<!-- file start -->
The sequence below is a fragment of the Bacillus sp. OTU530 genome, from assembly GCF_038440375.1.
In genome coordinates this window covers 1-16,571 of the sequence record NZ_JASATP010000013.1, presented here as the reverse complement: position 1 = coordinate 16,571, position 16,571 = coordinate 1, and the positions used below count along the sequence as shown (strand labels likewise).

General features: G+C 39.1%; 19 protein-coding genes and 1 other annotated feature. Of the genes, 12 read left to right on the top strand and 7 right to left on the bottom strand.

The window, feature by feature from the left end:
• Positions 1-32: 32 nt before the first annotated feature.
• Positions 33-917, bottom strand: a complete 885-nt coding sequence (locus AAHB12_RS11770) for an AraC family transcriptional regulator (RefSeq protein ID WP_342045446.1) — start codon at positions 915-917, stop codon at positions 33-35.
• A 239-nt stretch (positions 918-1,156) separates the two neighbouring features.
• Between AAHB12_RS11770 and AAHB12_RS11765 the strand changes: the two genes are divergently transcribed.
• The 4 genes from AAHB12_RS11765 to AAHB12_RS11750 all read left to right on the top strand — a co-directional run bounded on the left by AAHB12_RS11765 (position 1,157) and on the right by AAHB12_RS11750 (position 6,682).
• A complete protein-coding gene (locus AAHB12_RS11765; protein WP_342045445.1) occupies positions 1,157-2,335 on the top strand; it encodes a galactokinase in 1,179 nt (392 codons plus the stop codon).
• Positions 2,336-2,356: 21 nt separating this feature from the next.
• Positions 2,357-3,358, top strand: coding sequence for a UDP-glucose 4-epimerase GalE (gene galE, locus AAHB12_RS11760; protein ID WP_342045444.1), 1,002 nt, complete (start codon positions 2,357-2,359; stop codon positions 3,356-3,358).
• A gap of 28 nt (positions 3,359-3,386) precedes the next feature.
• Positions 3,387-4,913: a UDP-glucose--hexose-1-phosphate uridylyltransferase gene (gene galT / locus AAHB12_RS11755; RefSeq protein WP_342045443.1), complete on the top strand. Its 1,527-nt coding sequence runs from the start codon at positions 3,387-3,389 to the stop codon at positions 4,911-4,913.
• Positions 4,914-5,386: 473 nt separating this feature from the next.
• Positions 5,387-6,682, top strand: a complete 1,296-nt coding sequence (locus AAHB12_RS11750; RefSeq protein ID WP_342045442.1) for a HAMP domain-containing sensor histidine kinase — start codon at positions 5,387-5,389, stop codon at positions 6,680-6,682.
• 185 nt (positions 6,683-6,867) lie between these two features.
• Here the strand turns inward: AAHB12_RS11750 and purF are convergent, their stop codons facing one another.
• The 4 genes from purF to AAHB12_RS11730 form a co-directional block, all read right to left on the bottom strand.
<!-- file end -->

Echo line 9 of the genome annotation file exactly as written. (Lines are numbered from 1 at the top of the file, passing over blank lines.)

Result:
• The 4 genes from AAHB12_RS11765 to AAHB12_RS11750 all read left to right on the top strand — a co-directional run bounded on the left by AAHB12_RS11765 (position 1,157) and on the right by AAHB12_RS11750 (position 6,682).